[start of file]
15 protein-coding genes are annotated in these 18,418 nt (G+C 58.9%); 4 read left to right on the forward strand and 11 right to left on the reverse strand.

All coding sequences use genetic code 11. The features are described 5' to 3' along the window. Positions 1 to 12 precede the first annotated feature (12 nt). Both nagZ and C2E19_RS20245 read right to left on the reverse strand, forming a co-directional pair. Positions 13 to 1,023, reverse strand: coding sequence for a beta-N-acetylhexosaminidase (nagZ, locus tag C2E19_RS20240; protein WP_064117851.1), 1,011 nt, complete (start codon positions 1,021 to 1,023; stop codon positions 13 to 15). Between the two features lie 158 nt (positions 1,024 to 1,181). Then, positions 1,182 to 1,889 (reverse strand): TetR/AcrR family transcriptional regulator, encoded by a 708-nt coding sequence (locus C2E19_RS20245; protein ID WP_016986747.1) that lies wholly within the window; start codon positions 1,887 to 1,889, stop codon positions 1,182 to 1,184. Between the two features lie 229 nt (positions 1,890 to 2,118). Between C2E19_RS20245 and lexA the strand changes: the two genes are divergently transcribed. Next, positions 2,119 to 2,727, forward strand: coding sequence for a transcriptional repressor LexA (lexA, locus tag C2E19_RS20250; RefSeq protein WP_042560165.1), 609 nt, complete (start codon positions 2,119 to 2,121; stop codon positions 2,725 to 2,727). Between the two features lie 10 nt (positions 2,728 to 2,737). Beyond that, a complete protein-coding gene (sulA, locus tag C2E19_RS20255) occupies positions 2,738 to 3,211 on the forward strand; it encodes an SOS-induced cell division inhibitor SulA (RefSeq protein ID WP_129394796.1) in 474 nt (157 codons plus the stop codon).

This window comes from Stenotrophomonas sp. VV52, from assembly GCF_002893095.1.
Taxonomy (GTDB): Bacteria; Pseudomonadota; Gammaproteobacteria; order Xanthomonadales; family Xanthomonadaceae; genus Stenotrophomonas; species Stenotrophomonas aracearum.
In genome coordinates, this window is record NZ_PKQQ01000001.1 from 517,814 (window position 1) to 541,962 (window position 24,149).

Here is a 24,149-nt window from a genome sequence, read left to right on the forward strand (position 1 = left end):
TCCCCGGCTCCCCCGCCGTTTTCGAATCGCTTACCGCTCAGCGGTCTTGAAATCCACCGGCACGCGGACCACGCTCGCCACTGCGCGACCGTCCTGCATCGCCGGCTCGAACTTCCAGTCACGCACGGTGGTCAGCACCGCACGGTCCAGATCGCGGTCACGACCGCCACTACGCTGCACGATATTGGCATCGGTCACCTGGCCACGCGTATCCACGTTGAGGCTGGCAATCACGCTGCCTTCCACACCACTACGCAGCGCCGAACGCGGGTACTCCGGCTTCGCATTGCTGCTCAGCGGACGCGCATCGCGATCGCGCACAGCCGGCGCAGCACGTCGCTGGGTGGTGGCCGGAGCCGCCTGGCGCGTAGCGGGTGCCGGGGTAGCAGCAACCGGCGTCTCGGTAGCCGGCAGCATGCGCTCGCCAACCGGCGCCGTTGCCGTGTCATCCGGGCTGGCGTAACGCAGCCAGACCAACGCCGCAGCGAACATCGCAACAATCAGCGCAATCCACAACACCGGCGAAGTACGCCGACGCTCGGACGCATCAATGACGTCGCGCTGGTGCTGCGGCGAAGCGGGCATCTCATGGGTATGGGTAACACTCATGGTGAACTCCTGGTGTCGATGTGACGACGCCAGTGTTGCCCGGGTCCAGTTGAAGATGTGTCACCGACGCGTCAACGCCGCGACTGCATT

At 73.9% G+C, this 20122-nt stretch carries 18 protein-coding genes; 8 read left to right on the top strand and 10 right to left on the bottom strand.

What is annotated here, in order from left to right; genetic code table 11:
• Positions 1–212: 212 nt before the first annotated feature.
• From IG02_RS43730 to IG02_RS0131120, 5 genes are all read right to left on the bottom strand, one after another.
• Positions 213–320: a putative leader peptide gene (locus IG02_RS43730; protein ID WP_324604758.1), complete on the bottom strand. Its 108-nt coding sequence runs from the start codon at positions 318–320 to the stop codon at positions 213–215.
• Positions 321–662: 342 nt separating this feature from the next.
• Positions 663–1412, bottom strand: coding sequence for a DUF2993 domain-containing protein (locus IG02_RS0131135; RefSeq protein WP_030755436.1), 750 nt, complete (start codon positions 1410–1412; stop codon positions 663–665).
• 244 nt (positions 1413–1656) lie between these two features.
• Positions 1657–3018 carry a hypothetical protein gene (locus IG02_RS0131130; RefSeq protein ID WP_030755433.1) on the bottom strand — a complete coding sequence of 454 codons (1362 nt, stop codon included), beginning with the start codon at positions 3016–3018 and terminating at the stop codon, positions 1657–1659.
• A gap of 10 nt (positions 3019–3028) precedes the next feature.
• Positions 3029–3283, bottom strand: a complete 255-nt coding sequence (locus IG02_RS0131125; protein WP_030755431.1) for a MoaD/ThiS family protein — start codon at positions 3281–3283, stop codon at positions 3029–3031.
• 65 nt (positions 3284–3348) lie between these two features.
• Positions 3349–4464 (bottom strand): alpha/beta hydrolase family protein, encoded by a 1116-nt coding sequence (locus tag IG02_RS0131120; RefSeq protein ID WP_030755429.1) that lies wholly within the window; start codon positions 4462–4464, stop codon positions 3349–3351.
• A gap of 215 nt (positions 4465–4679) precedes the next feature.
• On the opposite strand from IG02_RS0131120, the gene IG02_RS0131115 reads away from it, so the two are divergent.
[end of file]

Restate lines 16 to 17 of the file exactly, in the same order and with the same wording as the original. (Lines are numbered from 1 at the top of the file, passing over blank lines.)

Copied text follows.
• Positions 1657–3018 carry a hypothetical protein gene (locus IG02_RS0131130; RefSeq protein ID WP_030755433.1) on the bottom strand — a complete coding sequence of 454 codons (1362 nt, stop codon included), beginning with the start codon at positions 3016–3018 and terminating at the stop codon, positions 1657–1659.
• A gap of 10 nt (positions 3019–3028) precedes the next feature.